It’s not just Polar Bears being impacted by climate change
Climate change is driving up temperatures in the Arctic at three times the global annual average. There are numerous affects that this has on Arctic wildlife. However, it’s the rate at which both snow and ice are melting that has struck the greatest blow to these creatures. Since 1979, sea ice has dwindled by 13 per cent every decade. It affects more than just Polar Bears. As sea ice melts away, Arctic Whales are changing how and when they migrate. Let’s explore two Arctic Whales that are feeling it the most: the Bowhead and the Narwhal.
Ice is critical to the survival of Bowhead Whales. They feed on tiny sea creatures like copepods and krill that they reach underneath ice up to 46 centimetres thick.
Bowheads found in the Pacific Arctic usually migrate in the spring months from the Bering Sea all along the Bering Strait’s sea ice and into the Beaufort Sea where they spend the summer and fall seasons. However, temperatures in the region have been so warm that the Bering Strait never develops enough sea ice to make the migration worthwhile for the Bowhead Whale.
Between 2009 and 2021, researchers at Oregon State University tracked the calls and songs of Bowhead Whales to keep tabs on their movements. They noticed that over the years, the Bowheads delayed their fall migratory trek to the Bering Sea more and more and some opted to move to the southern Chuckchi Sea instead. Moreover, those Bowheads that did migrate south decided to head back up north earlier when there was less sea ice.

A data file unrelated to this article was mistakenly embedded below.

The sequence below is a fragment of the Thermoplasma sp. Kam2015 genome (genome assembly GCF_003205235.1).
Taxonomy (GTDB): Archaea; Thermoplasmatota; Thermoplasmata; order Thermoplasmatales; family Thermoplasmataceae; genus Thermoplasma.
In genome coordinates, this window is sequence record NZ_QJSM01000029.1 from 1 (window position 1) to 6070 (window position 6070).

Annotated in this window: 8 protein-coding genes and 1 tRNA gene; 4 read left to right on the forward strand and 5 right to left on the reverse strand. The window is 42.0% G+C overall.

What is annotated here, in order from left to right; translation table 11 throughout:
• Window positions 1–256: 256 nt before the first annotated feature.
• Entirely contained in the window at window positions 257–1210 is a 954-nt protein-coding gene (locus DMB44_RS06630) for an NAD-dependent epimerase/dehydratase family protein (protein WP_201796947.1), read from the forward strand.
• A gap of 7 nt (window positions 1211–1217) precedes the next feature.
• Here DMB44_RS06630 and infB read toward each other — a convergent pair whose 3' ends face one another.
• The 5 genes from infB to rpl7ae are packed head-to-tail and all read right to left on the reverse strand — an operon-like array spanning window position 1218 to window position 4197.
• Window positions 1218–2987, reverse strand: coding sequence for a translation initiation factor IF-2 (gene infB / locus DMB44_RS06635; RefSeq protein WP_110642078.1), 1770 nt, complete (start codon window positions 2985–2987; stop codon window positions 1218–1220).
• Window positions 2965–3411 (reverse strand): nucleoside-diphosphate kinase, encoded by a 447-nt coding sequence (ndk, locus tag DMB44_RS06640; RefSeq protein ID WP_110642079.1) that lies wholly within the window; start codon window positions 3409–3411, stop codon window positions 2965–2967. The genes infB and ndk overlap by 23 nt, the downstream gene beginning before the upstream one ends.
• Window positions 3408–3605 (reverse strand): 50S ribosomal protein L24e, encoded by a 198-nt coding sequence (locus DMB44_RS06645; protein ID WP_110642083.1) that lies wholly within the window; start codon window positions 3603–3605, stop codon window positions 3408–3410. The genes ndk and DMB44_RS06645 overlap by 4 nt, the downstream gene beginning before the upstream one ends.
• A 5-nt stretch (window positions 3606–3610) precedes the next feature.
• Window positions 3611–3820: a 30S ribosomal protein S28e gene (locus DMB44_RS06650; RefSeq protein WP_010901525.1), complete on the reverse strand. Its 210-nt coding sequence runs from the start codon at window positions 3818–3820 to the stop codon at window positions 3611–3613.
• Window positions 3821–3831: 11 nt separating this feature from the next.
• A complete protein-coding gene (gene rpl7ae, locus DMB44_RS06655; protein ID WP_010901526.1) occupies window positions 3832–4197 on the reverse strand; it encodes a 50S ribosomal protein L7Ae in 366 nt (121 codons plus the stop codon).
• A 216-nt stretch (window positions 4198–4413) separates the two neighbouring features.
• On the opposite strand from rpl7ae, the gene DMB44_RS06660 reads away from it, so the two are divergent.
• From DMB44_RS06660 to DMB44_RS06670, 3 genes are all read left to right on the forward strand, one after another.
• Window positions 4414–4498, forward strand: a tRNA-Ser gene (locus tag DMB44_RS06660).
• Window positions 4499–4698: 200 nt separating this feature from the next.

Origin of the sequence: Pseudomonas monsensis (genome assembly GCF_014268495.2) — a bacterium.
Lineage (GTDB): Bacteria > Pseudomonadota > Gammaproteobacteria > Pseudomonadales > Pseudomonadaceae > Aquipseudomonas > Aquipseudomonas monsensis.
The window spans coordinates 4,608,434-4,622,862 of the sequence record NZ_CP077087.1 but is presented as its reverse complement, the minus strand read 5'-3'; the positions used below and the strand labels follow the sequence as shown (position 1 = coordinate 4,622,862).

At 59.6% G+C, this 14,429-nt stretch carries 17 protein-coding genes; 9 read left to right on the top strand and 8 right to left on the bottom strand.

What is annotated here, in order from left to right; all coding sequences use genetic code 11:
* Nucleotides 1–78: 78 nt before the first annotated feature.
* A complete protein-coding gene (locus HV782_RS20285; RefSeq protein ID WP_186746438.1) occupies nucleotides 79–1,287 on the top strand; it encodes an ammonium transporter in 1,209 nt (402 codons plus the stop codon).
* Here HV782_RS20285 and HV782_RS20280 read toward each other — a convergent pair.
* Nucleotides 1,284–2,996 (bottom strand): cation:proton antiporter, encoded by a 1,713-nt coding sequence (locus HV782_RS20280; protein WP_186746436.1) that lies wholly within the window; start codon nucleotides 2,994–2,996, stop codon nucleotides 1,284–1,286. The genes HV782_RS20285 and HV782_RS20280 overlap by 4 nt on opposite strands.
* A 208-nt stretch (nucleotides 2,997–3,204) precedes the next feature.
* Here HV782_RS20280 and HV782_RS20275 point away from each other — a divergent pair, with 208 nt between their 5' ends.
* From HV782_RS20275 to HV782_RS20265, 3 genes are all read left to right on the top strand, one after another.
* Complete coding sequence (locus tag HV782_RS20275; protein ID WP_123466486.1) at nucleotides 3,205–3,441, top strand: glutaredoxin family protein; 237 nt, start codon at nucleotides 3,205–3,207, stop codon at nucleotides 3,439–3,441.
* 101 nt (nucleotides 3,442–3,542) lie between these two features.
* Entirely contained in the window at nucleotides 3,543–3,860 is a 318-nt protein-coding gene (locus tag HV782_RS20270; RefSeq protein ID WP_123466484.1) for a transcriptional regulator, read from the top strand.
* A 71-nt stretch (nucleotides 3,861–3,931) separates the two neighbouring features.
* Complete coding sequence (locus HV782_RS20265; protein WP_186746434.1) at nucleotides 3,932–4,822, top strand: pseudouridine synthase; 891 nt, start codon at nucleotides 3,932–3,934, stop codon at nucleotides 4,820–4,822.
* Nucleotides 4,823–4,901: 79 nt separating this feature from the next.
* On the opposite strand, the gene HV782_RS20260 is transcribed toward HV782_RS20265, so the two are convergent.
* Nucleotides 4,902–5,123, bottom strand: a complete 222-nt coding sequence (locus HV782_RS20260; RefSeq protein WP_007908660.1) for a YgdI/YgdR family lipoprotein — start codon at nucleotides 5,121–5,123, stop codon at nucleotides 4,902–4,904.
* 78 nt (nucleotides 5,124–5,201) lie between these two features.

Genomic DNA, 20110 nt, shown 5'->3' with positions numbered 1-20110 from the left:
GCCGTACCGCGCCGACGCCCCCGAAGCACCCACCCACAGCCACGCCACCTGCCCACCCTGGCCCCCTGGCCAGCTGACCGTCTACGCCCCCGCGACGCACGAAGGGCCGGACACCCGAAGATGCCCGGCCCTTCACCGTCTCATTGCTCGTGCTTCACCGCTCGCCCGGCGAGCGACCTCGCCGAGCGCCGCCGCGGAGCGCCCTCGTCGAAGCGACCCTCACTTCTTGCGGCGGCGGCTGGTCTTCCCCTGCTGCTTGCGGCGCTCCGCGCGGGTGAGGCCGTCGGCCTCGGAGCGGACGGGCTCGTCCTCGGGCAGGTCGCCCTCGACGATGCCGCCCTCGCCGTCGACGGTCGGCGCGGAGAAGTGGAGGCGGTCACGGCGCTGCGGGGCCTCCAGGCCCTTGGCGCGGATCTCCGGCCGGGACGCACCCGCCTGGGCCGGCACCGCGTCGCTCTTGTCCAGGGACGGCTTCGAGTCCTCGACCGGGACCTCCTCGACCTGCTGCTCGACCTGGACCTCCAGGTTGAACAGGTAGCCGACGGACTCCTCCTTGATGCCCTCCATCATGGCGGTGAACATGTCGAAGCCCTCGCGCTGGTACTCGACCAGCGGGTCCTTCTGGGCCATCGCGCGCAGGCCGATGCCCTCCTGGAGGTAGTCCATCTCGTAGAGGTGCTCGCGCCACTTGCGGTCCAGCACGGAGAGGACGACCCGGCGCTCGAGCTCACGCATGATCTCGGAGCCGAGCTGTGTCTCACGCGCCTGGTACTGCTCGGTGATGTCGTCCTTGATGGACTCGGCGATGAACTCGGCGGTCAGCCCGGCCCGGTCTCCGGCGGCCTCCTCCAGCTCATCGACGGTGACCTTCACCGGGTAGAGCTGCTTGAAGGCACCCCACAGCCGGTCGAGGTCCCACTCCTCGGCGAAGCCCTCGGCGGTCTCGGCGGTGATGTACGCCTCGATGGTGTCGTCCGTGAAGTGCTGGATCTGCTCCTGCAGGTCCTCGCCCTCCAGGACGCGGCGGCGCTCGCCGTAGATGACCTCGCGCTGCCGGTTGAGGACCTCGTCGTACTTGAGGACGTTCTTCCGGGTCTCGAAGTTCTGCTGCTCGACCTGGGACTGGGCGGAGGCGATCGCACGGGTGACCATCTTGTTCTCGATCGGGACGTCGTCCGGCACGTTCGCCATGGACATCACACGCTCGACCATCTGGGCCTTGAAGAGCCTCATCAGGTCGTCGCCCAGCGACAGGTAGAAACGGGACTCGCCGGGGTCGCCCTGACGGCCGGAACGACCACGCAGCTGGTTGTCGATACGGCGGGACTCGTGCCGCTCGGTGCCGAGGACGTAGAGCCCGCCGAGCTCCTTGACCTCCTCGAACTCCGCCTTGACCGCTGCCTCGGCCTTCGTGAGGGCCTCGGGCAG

It seems more and more that Bowhead Whales in the area are staying in the Arctic year round. That might be the least of its problems. The lack of ice along their migratory route may introduce other species in the area and they may find themselves fighting other whales for food, and finding themselves at increased risk of predation.
The Narwhal is another Arctic whale impacted by the effects of climate change. This whale migrates from ice free waters to waters that are 95 per cent covered in ice for the winter months. Scientists at the University of British Columbia’s Institute for the Oceans and Fisheries are tracking the movement of Narwhals using satellite devices and have found that, over the last 21 years, Narwhals are delaying their autumn migrations. Every ten years, they are staying ten days longer than usual in their summer water grounds.
Researchers have also noticed that there are now differences between males and females when it comes to departing for their autumn migrations. Male Narwhals tend to venture out of their summer waters first and females (along with their young) will wait an entire week later before heading north as well.
The problem? There are a few actually. By delaying their migration, they might have a higher rate of exposure to shipping disturbances, which can increase their stress levels and even result in ship strikes. Moreover, these whales might find themselves entrapped in freezing ice and could die as a result.